As Kwame Ture, he developed into a socialist, a revolutionary and a Pan-Africanist, believing Pan-Africanism to be the highest form of Black internationalism and solidarity. He took his name from two African leaders he deeply admired and developed close relationships with: Kwame Nkrumah, the Guinean independence leader and president, and Sékou Touré, the founding president of post-colonial Guinea. Kwame Ture moved to West Africa 30 years ago. And as his friends and associates became politicians, professors, writers, filmmakers, he continued to live a revolutionary life, finally dying in West Africa without an income. As a revolutionary, he said, “The people will take care of me.”

As a freedom fighter first in the South, then in the inner-cities of the United States, then in the African diaspora, and in particular in his native country of Trinidad, his teachings influenced a great many people. He had a special affinity for young people and spoke at universities in his many visits to the United States, even as his health continued to deteriorate. Last April, almost 1,000 of his friends and former co-workers paid tribute to him in Washington, D.C., the last time that his friends and former co-workers were able to see him, at least many of them.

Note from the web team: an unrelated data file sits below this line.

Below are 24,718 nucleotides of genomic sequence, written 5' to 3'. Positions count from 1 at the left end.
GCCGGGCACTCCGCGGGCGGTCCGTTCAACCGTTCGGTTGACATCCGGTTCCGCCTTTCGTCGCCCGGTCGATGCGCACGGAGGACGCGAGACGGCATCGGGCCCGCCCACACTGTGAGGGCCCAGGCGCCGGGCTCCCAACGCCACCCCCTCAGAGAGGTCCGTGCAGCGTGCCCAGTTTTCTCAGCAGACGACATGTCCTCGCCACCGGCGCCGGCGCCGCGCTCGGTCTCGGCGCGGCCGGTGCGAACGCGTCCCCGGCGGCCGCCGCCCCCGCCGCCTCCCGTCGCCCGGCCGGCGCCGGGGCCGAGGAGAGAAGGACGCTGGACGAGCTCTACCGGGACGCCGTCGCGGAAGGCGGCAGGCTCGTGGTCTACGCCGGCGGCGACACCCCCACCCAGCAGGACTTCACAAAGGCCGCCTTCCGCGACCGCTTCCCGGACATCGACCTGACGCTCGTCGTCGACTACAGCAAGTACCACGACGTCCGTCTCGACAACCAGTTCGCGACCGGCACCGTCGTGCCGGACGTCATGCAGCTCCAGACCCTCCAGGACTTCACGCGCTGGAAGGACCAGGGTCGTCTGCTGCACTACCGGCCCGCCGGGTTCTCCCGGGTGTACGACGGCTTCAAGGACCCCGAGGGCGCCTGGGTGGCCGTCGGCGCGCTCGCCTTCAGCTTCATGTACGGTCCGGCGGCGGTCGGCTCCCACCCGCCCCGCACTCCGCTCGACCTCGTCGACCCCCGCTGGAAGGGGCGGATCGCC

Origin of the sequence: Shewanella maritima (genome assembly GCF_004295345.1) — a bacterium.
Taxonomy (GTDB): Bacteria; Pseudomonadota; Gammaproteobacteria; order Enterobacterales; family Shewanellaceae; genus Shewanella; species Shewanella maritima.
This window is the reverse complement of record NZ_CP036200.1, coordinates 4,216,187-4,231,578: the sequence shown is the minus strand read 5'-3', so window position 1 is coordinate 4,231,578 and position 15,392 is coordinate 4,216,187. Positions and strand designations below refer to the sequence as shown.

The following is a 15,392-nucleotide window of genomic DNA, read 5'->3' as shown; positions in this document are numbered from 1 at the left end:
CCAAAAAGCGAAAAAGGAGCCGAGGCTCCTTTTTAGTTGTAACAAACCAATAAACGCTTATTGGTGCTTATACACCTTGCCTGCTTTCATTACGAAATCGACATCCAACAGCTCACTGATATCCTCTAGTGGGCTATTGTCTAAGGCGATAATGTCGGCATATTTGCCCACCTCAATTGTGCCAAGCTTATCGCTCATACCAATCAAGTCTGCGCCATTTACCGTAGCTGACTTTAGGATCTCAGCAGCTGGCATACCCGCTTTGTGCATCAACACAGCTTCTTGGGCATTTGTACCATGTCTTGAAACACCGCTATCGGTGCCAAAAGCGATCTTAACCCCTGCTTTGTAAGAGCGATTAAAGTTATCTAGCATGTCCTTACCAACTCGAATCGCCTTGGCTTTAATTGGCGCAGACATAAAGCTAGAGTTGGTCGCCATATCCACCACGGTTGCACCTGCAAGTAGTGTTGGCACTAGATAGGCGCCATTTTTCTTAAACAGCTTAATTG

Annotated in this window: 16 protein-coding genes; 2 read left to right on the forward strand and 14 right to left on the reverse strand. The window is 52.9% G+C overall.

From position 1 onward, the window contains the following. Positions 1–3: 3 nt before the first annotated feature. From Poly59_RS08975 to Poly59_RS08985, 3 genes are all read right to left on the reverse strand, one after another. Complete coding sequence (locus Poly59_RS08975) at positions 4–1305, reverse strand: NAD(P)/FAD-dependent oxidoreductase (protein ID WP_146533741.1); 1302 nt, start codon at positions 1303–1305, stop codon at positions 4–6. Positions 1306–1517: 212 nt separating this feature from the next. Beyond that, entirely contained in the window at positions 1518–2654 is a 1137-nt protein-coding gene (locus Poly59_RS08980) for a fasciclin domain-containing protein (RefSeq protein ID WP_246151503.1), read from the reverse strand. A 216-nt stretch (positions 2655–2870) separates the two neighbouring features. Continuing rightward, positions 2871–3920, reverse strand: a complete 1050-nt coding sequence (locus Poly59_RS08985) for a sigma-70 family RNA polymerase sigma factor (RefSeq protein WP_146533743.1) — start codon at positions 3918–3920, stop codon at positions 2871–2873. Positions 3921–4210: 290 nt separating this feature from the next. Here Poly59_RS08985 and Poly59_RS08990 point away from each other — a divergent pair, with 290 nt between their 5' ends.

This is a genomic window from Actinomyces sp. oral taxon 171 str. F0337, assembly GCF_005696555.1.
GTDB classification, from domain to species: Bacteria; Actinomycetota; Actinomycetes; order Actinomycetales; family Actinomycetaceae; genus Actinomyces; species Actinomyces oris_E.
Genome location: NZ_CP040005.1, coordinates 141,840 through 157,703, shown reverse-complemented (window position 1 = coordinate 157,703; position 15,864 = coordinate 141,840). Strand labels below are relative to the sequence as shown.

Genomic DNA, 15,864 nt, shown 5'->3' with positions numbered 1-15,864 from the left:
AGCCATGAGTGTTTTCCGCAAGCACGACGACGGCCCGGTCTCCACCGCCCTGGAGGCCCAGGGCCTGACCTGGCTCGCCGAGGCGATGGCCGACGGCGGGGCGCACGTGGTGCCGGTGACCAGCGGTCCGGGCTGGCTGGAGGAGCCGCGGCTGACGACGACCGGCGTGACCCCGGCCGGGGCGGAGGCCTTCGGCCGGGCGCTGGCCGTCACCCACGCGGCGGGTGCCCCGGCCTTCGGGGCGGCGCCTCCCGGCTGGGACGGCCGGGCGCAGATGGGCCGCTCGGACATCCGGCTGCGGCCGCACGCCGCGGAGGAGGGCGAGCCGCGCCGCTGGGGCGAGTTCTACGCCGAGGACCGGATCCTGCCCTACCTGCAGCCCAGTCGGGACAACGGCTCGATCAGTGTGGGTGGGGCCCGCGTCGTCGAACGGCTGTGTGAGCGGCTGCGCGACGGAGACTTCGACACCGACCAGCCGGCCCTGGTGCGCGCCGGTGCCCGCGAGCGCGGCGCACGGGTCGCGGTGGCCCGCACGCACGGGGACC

Right now we’ll turn to one of the many people he influenced, one of the many young people. It was his own nephew Caiphus, who spoke at the tribute at City College in New York City.

CAIPHUS MOORE: On behalf of my family, I want to thank you also for having me come up here and speak on behalf of all of us, and my cousin Julie for translating in sign language. I want to thank everybody that helped my uncle, whenever he had a place to stay, whenever he was traveling across the world, that gave him some food, some nice roti, some Trinidad pepper sauce. We thank all of you for that. We’d like to thank the party for having this beautiful memorial. I can’t even put it into words. We want to thank you all.

So, I had something prepared, but I think it’d be best that I speak from the heart as a family member, as a nephew to an uncle and as a young African. I could tell a whole bunch of stories about Uncle Kwame, boy, about how the time he took me to Africa, my cousin Jedidiah, and left us on a mountain — that was a good one, boy; about how he took us to a Muslim celebration to eat, and when I turned around, he was gone, and told us to find our way home, even though I didn’t speak Fula at the time.